Friday, January 23, 2009

On Going Forward

In The Washington Monthly's Nov/Dec 2008 issue, Charles Homans has an interesting proposal on how to investigate the CIA. He proposes the following:

"We don’t know who exactly destroyed the tapes or what else may have been or is
in danger of being destroyed, but Congress or an investigatory commission might
be able to guard against losing what’s still intact by granting immunity to
. Establishing the responsibility of officials higher up in the
Bush administration is far more important than prosecuting those who carried out
their actions in the field." [emphasis mine]

This is an interesting concept. I am not in favor of prosecuting interrogators and case officers here in the United States. The case in Milan against Bob Lady & co. targets the wrong people, in my opinion - although it is certainly reasonable that they are being targeted.

But what are the consequences of granting immunity to that many people? How high in the CIA chain of command would you stop? The immunity would have to be conditioned upon cooperation with an investigation. Here it seems possible that a Truth & Reconciliation Commission would work. At higher, policy-making levels, it might not, as Philippe Sands suggests in this NPR interview. If you aren't willing to apologize and assume guilt, the Commission is ineffective.

Homans makes a very good point later:

Even if techniques can’t be disclosed, Congress or a commission could usefully
address the scope and results of the interrogations, something that would be far
harder to block on national security grounds: how many detainees were subjected
to extreme techniques, how many of them were ultimately cleared of wrongdoing,
and whether any useful information was extracted from those who weren’t. Most of
the techniques that interrogators are believed to have derived from the SERE
methods originated with the KGB, which used them to extract false confessions;
ethics and legality notwithstanding, many intelligence veterans have questioned
their usefulness for obtaining accurate information. As president, Obama should
reiterate his campaign statement that "Torture is how you create enemies, not
how you defeat them. Torture is how you get bad information, not good
intelligence." And if the evidence suggests the latter is true, it should be
made public to preempt the next Dick Cheney who suggests otherwise.
[emphasis mine]

The interesting thing about the last point is that even if evidence suggested it was not true, that might not prevent torture from happening again in this country. It would certainly help those who wish to push back on torture advocacy, but there is some sort of superstition held by many in American political circles that torture could work - there could be a time where it was worth doing. For example, Obama's executive order yesterday. While on the whole the order was positive, it nonetheless embraced that "torture could work" feeling. From Greg Sargent:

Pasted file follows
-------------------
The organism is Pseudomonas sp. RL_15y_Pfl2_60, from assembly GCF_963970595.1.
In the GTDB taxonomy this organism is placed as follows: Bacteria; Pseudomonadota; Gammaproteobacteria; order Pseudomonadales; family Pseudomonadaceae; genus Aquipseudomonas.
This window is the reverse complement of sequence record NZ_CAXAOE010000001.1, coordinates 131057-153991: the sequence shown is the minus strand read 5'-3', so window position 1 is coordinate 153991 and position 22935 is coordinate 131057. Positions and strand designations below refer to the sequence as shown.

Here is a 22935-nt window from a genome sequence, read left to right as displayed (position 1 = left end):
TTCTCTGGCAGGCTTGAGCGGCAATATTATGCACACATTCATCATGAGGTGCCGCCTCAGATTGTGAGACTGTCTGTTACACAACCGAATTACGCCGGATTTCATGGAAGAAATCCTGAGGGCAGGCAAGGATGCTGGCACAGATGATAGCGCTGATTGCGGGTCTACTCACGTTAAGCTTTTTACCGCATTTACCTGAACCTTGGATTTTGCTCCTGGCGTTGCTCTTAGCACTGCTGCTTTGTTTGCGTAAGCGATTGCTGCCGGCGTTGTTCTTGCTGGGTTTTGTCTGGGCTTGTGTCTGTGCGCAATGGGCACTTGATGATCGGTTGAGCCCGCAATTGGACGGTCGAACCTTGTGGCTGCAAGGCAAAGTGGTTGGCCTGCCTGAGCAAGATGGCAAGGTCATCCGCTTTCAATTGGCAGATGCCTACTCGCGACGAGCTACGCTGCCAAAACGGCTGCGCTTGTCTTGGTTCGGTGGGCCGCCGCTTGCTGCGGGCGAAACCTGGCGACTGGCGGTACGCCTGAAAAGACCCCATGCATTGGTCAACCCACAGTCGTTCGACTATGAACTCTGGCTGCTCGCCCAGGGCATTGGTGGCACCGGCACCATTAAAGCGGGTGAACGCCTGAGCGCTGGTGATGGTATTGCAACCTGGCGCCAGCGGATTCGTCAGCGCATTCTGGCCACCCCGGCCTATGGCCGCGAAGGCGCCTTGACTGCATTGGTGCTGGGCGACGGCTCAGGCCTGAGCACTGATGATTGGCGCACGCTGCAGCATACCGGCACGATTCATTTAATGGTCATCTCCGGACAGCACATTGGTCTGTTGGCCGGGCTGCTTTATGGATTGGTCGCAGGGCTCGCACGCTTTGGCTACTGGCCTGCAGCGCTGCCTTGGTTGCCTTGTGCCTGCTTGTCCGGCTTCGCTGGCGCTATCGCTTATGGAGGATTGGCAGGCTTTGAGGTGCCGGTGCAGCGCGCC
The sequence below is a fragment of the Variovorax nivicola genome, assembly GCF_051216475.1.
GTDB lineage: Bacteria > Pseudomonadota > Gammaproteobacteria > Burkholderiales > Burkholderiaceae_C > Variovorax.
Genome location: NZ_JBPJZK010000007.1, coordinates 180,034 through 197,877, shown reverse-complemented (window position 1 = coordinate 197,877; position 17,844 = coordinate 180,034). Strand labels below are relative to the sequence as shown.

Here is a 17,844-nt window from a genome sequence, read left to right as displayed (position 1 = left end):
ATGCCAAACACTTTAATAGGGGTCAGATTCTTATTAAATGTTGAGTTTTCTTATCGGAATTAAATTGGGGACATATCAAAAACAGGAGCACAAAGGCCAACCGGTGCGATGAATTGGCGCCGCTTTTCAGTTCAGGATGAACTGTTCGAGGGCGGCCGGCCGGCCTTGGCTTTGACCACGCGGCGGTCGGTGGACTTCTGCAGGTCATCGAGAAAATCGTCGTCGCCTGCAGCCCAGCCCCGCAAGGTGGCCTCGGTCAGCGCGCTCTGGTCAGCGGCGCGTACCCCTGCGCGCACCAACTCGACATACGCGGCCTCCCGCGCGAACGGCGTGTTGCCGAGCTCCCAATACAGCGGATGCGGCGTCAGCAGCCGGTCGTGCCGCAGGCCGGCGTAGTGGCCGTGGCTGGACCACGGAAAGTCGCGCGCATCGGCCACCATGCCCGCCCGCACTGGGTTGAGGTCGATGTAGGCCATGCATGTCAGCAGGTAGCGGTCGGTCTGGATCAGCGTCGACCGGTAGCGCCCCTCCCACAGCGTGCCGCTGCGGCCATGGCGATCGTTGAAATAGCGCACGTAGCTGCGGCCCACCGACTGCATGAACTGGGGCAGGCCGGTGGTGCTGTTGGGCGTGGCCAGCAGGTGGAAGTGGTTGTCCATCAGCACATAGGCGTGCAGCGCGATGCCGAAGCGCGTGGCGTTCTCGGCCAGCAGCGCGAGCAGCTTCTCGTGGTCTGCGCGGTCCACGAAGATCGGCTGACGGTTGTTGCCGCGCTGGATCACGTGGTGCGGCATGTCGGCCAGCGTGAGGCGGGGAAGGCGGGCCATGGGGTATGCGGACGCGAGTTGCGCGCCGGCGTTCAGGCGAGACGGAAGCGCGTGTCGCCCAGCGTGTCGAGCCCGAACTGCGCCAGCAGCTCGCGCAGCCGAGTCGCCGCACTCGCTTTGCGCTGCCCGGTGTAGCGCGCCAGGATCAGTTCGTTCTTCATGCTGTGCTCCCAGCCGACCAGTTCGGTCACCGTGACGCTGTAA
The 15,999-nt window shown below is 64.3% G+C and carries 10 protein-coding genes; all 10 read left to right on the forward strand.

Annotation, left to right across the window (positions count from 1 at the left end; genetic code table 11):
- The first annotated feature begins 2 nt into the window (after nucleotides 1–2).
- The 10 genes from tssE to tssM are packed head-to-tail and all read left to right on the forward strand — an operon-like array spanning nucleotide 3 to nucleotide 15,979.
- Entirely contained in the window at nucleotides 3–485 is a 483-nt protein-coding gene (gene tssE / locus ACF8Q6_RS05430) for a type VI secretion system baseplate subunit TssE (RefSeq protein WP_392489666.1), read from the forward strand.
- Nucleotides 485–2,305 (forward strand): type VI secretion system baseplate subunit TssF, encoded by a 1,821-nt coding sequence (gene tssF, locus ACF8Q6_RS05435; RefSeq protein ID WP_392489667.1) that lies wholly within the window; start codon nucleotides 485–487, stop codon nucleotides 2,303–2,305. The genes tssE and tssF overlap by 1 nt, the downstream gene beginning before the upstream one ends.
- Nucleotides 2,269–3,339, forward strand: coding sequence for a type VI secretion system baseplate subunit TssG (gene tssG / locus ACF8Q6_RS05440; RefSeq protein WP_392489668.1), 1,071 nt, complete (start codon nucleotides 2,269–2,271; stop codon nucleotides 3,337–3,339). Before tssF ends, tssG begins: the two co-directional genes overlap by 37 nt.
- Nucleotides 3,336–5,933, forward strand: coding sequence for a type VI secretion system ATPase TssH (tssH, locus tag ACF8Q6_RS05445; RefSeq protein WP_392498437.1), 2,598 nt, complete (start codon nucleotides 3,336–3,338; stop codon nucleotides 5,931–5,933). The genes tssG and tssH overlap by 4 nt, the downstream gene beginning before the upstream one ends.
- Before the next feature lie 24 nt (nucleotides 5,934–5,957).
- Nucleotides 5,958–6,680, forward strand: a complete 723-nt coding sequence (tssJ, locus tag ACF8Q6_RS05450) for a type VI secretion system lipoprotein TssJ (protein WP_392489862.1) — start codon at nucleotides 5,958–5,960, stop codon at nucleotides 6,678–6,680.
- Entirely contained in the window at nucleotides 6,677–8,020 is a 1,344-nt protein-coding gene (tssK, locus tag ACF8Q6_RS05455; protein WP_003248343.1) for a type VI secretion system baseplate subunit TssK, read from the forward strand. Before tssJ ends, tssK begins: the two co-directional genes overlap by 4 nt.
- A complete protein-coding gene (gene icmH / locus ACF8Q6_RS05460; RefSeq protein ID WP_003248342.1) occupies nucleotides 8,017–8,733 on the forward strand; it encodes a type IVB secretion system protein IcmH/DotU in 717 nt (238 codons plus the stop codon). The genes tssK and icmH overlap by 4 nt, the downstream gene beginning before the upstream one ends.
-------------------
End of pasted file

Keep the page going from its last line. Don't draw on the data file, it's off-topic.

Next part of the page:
"But Ratner pointed to the following lines in the executive order that, he said,
provided a possible loophole by creating a Task Force to study the issue:

'The mission of the Special Task Force shall be:
(1) to study and evaluate whether the interrogation practices and techniques in Army Field Manual 2-22.3, when employed by departments or agencies outside the military, provide an appropriate means of acquiring the intelligence necessary to protect the Nation, and, if warranted, to recommend any additional or different guidance for other departments or agencies …'

The key there, Ratner says, is that the exec order appears to allow for an evaluation as to 'whether' — a key word — the Army Field Manual techniques are sufficent to 'protect the nation.' That, he says, allows for the Task Force to find after studying the issue that there may be cases where it’s acceptable to go beyond the Army Field Manual."

As a practical matter, it leaves the door open for torture. It's possible, I suppose, that this is a political ruse designed to demonstrate that torture does not work. But I doubt it. And the Special Task Force should not become our private high court when it comes to matters of torture. This information should all be made public. Discovering, revealing, and discussing the information must all be done in a public context. That is the proper way to move forward.


Over at Talkleft, Edger quotes the film "Judgment at Nuremberg," which establishes the appropriate context:

"What about those of us who knew better, we who knew the words were lies
and worse than lies? Why did we sit silent? Why did we take part? Because we
loved our country. What difference does it make if a few political extremists
lose their rights? What difference does it make if a few racial minorities lose
their rights? It is only a passing phase. It is only a stage we are going
through. It will be discarded sooner or later. Hitler himself will be discarded
-- sooner or later. The country is in danger. We will march out of the shadows!
We will go forward. FORWARD is the great password."

Recalling what Biden said on "This Week" in December.

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